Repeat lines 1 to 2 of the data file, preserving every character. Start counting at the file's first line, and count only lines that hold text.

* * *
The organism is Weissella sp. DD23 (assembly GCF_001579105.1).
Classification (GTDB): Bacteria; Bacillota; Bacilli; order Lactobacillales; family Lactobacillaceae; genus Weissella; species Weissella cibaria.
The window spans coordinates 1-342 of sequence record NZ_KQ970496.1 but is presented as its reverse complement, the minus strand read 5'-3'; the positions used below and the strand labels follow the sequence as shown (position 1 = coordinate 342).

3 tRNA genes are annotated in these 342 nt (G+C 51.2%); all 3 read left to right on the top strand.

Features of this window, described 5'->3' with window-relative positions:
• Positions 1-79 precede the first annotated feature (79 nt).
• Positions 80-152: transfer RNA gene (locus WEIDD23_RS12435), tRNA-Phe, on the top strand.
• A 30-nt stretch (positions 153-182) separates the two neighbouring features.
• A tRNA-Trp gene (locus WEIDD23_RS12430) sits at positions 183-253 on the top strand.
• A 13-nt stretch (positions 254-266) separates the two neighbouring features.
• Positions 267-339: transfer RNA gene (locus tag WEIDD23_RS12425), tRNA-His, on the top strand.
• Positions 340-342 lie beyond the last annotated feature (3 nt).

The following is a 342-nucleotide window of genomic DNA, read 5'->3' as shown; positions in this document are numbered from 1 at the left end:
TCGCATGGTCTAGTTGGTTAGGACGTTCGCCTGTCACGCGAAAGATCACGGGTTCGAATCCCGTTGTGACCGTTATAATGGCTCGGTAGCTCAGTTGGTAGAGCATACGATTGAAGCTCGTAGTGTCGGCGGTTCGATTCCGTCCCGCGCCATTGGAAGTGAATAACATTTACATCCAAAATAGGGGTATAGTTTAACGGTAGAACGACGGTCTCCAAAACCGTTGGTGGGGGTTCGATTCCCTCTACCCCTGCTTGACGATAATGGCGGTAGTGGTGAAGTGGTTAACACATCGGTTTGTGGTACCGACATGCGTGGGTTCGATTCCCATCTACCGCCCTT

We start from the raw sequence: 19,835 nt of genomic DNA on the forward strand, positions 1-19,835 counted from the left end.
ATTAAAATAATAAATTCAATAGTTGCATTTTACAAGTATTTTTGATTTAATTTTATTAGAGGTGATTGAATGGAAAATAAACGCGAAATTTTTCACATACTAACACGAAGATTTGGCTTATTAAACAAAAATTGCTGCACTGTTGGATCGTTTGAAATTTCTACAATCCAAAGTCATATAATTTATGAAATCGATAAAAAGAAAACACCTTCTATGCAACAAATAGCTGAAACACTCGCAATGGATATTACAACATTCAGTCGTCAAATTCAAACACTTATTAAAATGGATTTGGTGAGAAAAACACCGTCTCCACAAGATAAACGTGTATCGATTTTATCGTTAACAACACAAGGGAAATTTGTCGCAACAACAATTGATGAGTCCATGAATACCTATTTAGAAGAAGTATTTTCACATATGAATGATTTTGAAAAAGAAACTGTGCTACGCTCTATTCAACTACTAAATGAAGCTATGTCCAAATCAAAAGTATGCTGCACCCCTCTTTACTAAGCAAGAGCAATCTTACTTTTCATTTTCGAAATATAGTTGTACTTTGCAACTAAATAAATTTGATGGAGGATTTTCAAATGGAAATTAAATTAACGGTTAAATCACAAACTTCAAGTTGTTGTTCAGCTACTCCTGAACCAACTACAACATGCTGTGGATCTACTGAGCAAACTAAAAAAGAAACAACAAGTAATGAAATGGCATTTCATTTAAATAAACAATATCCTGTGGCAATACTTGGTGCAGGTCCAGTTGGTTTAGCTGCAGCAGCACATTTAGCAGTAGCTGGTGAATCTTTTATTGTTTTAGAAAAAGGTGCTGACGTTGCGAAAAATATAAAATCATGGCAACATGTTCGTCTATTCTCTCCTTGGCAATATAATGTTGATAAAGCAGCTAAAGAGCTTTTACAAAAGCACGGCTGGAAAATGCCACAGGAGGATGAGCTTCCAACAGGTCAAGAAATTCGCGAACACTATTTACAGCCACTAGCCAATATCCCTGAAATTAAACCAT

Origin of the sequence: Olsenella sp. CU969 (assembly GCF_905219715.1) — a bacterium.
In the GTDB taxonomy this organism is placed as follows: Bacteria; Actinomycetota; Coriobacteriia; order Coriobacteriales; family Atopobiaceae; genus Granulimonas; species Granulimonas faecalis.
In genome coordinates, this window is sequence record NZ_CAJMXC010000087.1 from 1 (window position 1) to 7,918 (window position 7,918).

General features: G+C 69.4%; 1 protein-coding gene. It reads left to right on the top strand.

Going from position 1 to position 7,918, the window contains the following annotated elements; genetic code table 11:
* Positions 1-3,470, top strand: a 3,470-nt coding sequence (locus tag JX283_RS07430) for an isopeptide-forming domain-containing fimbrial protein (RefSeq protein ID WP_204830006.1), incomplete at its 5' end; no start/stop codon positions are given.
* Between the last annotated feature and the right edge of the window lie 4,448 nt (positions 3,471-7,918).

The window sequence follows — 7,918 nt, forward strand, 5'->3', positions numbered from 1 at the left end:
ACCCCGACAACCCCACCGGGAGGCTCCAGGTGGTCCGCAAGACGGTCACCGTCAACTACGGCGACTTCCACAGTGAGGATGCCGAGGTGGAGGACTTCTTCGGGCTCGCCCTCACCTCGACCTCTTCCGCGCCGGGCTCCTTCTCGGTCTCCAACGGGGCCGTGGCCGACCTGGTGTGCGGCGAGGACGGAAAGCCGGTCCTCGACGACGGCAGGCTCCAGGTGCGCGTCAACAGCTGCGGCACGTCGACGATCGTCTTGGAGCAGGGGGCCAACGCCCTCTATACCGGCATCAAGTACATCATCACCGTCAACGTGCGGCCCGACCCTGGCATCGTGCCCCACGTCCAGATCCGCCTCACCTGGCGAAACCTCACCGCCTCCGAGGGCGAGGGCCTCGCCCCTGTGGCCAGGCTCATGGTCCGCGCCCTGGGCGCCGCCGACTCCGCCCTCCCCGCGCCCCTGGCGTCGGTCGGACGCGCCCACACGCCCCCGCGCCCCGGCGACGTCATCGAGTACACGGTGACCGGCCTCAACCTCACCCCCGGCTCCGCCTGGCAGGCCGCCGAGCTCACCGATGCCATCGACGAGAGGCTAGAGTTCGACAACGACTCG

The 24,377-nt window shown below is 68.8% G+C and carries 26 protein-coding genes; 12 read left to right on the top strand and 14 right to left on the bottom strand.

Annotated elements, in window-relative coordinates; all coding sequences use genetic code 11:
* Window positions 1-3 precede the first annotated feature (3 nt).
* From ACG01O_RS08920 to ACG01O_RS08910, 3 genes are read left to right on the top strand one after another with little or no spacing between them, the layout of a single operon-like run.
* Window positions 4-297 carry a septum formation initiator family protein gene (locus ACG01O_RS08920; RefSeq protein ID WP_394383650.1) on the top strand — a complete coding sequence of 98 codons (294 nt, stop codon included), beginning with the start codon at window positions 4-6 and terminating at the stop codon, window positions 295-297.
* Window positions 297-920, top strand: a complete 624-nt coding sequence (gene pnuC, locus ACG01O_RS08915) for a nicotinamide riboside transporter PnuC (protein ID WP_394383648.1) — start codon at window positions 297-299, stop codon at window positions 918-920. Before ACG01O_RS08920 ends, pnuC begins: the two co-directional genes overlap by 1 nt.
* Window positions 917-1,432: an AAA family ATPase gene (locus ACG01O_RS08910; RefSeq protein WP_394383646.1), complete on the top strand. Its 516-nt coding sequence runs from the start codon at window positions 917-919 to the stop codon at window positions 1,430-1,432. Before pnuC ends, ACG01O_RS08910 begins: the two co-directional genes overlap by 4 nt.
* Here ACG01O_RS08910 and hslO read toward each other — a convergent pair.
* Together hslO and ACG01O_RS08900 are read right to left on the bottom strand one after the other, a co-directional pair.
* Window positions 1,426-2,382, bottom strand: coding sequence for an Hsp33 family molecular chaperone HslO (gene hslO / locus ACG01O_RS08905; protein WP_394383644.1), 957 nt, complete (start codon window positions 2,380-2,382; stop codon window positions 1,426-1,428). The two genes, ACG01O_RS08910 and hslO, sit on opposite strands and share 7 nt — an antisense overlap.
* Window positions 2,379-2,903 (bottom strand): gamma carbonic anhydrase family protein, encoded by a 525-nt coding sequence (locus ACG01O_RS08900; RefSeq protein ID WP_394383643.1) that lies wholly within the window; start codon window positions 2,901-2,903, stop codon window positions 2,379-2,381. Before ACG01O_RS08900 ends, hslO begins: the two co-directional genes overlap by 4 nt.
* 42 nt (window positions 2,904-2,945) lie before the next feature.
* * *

The organism is Weissella sp. DD23 (assembly GCF_001579105.1).
Classification (GTDB): Bacteria; Bacillota; Bacilli; order Lactobacillales; family Lactobacillaceae; genus Weissella; species Weissella cibaria.